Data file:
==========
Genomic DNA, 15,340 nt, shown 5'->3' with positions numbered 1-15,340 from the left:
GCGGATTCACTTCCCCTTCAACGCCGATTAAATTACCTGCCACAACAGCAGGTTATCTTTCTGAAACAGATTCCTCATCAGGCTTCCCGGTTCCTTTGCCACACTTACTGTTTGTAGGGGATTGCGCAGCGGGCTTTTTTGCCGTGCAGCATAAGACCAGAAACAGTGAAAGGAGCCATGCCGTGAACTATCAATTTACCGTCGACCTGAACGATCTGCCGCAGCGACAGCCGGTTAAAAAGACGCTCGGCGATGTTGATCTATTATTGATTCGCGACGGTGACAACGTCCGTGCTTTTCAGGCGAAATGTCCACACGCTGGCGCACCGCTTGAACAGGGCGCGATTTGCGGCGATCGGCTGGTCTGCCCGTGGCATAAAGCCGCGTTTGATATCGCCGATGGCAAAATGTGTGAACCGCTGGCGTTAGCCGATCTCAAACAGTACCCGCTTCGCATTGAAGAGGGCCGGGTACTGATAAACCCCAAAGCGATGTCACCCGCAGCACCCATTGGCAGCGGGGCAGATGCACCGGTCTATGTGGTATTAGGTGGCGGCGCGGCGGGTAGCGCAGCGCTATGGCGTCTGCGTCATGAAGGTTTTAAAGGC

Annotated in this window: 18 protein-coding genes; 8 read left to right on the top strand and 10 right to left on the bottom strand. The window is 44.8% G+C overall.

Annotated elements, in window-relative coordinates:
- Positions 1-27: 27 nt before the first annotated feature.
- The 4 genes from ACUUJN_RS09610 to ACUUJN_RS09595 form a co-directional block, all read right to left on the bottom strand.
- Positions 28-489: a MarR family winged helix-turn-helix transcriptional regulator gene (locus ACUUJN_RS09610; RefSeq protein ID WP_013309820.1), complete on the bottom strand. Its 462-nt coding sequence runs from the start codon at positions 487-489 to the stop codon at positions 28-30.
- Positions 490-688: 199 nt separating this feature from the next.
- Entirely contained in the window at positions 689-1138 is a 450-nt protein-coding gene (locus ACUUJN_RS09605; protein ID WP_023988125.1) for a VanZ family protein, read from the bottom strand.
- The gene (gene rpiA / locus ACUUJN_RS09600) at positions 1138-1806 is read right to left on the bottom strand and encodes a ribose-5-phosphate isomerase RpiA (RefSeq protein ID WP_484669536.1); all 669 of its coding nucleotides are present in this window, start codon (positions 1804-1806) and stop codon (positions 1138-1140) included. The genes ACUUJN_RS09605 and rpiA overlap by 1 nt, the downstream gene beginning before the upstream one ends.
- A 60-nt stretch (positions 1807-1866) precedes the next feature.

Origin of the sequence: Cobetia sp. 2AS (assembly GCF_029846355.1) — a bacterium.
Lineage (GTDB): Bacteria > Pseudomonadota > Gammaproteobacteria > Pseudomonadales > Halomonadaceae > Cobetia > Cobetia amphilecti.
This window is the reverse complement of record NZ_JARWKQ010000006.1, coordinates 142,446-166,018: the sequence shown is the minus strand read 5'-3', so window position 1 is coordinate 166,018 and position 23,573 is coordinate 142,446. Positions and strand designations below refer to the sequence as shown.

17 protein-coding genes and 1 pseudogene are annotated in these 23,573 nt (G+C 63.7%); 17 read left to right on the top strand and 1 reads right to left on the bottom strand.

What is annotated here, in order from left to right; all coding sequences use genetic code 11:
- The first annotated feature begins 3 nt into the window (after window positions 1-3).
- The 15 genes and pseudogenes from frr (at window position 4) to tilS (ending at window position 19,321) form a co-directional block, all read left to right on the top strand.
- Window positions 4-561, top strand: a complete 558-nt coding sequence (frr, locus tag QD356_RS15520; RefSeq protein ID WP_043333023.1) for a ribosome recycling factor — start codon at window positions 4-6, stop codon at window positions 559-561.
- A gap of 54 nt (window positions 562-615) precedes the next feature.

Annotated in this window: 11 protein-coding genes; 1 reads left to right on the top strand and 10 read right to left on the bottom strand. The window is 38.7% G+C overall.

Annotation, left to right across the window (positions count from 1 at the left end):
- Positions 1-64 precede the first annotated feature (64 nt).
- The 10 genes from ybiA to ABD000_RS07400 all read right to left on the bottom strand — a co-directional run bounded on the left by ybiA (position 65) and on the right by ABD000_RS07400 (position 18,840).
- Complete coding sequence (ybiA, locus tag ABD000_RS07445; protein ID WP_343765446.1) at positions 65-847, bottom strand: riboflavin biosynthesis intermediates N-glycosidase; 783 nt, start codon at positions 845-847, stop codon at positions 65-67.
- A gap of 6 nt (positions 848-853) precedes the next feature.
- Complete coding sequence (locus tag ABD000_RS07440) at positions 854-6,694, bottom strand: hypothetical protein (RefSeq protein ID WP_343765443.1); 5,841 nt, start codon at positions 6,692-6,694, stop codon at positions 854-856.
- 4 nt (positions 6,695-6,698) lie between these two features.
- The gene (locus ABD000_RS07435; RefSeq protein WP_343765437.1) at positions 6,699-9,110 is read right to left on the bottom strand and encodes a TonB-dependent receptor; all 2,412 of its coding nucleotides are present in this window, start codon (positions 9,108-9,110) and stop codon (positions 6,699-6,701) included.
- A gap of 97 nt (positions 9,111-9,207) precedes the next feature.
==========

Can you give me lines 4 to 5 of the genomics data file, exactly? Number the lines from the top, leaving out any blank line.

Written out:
Annotated elements, in window-relative coordinates:
- Positions 1-27: 27 nt before the first annotated feature.